This is an archived article that was published on in 2016, and information in the article may be outdated. It is provided only for personal research purposes and may not be reprinted.

Members of Pro-Life Utah gathered in front of Planned Parenthood's Salt Lake Clinic on Saturday afternoon — and quilted.

Across the country, anti-abortion groups are marking the 100th anniversary of the founding of Planned Parenthood with protests. Here in Utah, it's a little bit different.

"This is not really a state where we are huge on candlelight vigils," said Deanna Holland, vice president of Pro-Life Utah. "We're not huge on protesting. And so we kind of just put our own little Utah flair on it.

"We are still calling it a vigil, but we know that people like to get out and do something meaningful — something that makes a difference. And so we turned ours into a service vigil."

About two dozen people turned out for the protest/service project — mostly women; a couple of men; several children. They made care packages for pregnant women in need. They accepted donations for women in "crisis pregnancy" — both money and items like baby clothes and diapers.

And they tied a quilt for a pregnant woman with cerebral palsy "who reached out to our organization for help," Holland said.

They set up tables on public property — the grassy area between the street and the sidewalk — flew helium balloons and had a plateful of cookies. The most provocative statements were emblazoned on a couple of T-shirts proclaiming, "I speak for those who can't" and "I vote pro-life."

And, of course, the protesters made their opposition to abortion and Planned Parenthood crystal clear.

"We just don't like to let an opportunity go by that we can remind people what happens," Holland said. "We have approximately 3,000 abortions in Utah every year."

In 2014 — the most recent year for which statistics are available from the Utah Department of Health — 2,948 abortions were performed in the state.

"That's a significant number," Holland said. "If we had 3,000 children dying of a disease, we would be figuring out what we could do about it."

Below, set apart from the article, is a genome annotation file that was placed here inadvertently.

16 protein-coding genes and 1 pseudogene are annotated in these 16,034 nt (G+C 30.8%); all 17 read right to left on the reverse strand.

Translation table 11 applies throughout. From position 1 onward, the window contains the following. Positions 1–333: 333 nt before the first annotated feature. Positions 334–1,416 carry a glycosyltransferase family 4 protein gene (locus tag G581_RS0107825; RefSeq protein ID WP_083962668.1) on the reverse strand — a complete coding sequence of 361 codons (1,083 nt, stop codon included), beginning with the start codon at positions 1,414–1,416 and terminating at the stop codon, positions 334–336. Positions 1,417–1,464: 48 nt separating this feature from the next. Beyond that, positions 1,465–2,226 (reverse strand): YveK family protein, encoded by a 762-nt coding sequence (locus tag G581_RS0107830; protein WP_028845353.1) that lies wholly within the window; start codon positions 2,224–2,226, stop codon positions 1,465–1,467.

Members of Pro-Life Utah insist that theirs is, perhaps, a kinder, gentler way of protesting.

"Everyone kind of has this thought that the pro-life movement is angry people, standing and yelling and making you feel bad as you walk into the clinic," Holland said. "We are not going to change any hearts or any minds or make women feel that we are ready to give them a hug and give them a hand if we are angry or unfriendly."

And she insisted that she "holds no animosity" toward "the women who go into this clinic."

As for Planned Parenthood, it was unfazed by the protest.

"Those who disagree with our work are welcome to express their opinions," said Karrie Galloway, president and CEO of Planned Parenthood Association of Utah. "We will continue to be here for our community."

Galloway was more focused on Planned Parenthood's 100th anniversary on Sunday.

"We have a lot to celebrate," she said. "While Planned Parenthood Association of Utah has only been around for about half that long, each year we provide health services and education to over 50,000 women and men in our nine health centers across the state. We help Utahns plan families, keep them free from diseases, teach young people about healthy relationships and sexuality, and advocate for reproductive rights."

Twitter @ScottDPierce